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Elmo

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March 16, 2012 E-Blast:
Dear Friends,
Elmo has just arrived! While he's unpacking his bags, please read an article I wrote about him for the April issue of Beach Metro News:

PET OF THE MONTH!

*To be published in the April 3, 2012 issue of Beach Metro Community News

You only need to spend a day at an animal shelter to discover there are a million excuses for abandoning the family pet. Some are legitimate but others, not so much. They range from having a baby, moving to a no-pet-zone, sudden allergies, sudden new lifestyle, no patience, no conscience, the list goes on. I remember the owner of an aging white shepherd actually complaining the dog no longer matched the white sofa. Sasha’s fur was starting to yellow in her old age.
 
When it came to Elmo, a 13-year-old beagle, the reason was summed up in three short words – ‘Wife has cancer’. Who could question that? And yet, in time, I would.
 
Within a few days of his surrender, the shelter staff came to the conclusion Elmo was deaf or at least partially. He slept solid and that’s no easy task in a shelter. He was thin, a bit wobbly, and his coat seemed unhealthy. Aside from that, he was perfectly scrumptious. Maybe not scrumptious enough for the average adopter but enough for the staff to do all they could to save him.
 
And so they called me, founder of BIG ON BEAGLES (BOB) Rescue, otherwise known as The Beagle Lady. Elmo was described as old with possible health issues. In other words, he was just my type. I like fixing broken tails, especially old ones.
 
Elmo’s tail didn’t need fixing as it had a mind of its own, but the rest of him definitely needed a tune-up.
 
I met Elmo (and his tail) at a park along Lakeshore Blvd. BOBateer Karen had kindly scooped him up from the shelter out her way assuming the first leg of his transport. I would then deliver him to our vet for the fine-tuning.
 
A lot can happen to a person in the time it takes to drive a little old beagle to the vet’s. Riding shotgun beside me was a dog, suddenly without his family after all these years, bright-eyed and waggy-tailed as though on some big adventure. The shelter staff should have told me to lock up my heart that day because he stole it like he’d been in the heart-heist biz all his life.
 
I get why people think puppies are cute. A baby anything is cute, even gorilla toddlers. But I go bonkers over an old dog face. Elmo’s face, when he finally looked away from the passenger side window long enough for me to see it, turned me to mush. It might have been how his mouth puckers like he’s eating lemons or it could have been that funny ridge of fur on the top of his head that makes him look like Foghorn Leghorn’s little buddy, Chickenhawk. It was probably everything, even if his breath could sink a ship. Love is blind and scentless.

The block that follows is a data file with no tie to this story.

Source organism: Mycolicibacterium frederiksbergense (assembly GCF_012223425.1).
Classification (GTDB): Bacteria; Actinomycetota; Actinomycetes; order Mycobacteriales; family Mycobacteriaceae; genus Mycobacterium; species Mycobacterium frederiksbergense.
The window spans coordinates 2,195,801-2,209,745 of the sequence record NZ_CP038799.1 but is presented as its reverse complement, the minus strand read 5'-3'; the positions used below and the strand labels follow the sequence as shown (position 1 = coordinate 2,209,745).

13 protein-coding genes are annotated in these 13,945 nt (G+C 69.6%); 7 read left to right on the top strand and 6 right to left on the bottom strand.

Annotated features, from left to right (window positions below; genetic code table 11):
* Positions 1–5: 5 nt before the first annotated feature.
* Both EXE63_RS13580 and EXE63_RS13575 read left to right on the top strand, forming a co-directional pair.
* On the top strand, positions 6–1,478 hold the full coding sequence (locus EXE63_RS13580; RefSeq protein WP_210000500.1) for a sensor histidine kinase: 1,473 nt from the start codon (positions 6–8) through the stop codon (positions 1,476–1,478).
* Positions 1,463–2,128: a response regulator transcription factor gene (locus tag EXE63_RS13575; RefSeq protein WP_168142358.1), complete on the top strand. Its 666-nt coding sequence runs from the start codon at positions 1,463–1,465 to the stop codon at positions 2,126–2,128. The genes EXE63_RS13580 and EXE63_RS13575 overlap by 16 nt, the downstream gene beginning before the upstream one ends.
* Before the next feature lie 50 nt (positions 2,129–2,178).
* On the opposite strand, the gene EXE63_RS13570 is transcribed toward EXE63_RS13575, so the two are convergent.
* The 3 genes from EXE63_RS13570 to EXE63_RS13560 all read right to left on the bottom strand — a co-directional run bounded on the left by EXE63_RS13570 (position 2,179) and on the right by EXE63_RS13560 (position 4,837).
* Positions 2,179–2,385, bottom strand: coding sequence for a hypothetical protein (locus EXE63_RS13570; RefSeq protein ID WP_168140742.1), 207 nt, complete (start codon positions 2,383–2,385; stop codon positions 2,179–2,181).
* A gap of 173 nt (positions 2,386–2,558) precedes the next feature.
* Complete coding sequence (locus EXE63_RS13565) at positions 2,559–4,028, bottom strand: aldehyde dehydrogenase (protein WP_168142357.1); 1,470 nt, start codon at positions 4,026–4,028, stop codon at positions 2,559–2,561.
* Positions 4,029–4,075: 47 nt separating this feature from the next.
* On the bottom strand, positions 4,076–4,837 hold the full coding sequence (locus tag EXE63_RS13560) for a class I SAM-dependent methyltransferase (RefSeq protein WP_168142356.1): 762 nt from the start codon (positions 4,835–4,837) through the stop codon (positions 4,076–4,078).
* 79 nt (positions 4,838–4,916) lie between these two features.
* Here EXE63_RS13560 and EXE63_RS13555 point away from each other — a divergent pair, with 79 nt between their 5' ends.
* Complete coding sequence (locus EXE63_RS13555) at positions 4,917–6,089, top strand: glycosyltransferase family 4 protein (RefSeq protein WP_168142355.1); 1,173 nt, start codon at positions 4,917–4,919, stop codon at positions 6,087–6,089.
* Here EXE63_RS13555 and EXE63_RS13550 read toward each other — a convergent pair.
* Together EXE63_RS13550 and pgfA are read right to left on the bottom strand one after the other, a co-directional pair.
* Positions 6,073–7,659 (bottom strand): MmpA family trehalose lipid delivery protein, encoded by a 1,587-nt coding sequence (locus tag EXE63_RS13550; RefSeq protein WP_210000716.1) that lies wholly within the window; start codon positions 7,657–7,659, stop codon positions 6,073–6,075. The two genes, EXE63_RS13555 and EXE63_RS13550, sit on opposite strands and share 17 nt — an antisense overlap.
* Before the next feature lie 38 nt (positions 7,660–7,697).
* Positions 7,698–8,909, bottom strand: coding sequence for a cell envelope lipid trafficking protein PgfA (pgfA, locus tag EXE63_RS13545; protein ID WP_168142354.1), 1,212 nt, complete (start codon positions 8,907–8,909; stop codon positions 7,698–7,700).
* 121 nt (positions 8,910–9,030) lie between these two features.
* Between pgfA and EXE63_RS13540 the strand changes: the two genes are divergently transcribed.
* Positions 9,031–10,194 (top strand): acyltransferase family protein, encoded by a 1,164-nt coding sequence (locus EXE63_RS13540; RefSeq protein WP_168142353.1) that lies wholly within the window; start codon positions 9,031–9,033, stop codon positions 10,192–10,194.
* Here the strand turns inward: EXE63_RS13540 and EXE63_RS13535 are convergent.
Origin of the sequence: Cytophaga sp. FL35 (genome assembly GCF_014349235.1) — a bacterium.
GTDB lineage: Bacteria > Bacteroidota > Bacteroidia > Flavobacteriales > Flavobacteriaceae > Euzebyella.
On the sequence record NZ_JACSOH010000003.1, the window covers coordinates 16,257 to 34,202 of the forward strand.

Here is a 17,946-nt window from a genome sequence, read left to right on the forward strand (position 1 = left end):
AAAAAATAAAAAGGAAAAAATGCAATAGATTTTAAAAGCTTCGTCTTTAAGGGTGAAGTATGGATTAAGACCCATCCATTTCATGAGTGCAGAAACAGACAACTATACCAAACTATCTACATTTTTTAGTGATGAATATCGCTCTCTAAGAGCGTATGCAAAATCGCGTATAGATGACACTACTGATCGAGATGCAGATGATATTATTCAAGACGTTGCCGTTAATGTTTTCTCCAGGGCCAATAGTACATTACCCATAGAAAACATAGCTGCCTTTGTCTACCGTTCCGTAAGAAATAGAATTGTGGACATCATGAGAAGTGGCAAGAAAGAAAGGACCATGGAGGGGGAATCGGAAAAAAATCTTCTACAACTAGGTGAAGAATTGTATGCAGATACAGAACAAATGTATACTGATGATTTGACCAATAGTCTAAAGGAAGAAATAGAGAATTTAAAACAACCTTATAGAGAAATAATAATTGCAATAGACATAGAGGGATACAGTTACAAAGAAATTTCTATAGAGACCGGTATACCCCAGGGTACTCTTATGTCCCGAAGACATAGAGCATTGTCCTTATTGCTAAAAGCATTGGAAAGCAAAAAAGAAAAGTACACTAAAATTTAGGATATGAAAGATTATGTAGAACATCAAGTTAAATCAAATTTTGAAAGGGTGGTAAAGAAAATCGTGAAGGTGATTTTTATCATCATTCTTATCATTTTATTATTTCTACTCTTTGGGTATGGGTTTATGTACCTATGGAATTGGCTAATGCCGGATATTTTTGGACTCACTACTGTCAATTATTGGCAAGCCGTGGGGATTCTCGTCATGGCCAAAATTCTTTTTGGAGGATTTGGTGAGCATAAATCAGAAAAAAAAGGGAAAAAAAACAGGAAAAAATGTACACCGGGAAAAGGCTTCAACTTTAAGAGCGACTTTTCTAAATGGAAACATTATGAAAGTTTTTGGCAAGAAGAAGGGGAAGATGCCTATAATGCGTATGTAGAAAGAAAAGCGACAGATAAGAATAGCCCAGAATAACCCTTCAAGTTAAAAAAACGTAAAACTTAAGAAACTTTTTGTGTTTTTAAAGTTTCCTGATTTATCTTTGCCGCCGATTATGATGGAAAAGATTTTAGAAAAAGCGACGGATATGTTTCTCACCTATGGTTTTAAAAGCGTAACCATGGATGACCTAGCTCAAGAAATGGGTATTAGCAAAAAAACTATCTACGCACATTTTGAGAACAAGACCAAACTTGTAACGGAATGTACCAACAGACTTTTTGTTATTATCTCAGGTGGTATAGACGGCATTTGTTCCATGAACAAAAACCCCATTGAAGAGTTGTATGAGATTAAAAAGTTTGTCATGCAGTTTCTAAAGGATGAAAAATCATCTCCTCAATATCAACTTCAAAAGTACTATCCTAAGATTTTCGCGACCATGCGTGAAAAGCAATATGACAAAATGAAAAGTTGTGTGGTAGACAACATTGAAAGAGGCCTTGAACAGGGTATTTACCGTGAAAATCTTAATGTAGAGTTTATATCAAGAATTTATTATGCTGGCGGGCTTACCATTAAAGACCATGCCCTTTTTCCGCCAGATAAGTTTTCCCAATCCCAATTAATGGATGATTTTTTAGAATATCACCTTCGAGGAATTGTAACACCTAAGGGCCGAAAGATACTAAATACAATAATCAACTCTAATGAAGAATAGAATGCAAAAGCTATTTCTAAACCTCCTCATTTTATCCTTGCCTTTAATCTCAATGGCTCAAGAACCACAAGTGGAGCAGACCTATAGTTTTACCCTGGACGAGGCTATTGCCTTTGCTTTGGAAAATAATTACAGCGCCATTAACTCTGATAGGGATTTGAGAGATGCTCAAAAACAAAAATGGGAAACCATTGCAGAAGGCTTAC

However, all the oversights of a fool in love came into focus at the vet’s. Until then, I hadn’t noticed the long-suffering neglect. The tune-up revealed the ugly behind the cute. Elmo’s coat looked so bad because it had been ravaged by a past flea infestation left untreated. Bald patches on his rump were the result of him chewing frantically. Elmo’s war-torn ears were likely due to a battle with Jack Frost. What lurked behind that puckered mouth was the worst of it. Even his lymph nodes had been affected by one of the most horrendous cases of rotting teeth our vet had ever seen. There was no doubt Elmo was in much pain. Every single tooth had to come out.  
 
And so, that adorable pucker mouth became even more puckery post-surgery. It’s been a week now and Elmo finally knows what it is to be pain-free. He thought he knew how to wag a tail before.
 
I’m ashamed to tell you this, but I had actually considered changing his name. Being mostly deaf, I didn’t think he’d mind. I wasn’t digging the Muppet reference, even if Elmo is famous for being the sweetest Muppet to ever stroll Sesame Street. But my Elmo isn’t some stuffed shirt reliant upon a human to move his parts or talk on his behalf. Like I said, the tail has a mind of its own. As for his mouth, toothless and all, he loves to say “howlo” to the people in his neighbourhood!
 
But before I dubbed him Thurston Howl the First, a Google search made me ponder the legend of St. Elmo’s fire. Not the 80’s coming-of-age flick starring Rob Lowe but the real thing. St. Erasmus (Elmo for short) is the patron saint of sailors. During thunderstorms, sailors would often see a mystifying glow surrounding the tops of their masts. That light gave them comfort. Elmo has that light.
 
Folks like you and me have a million excuses for never giving up our fur-bearing family members. Some are reasonable but most border on crazy, like how we think muddy pawprints on the couch adds character.      
 
 
Elmo is an adorably toothless 13-year-old beagle with a saintly disposition. Come bask in the glow of our St. Elmo’s fire at Big On Beagles (BOB) Rescue, www.bigonbeagles.ca.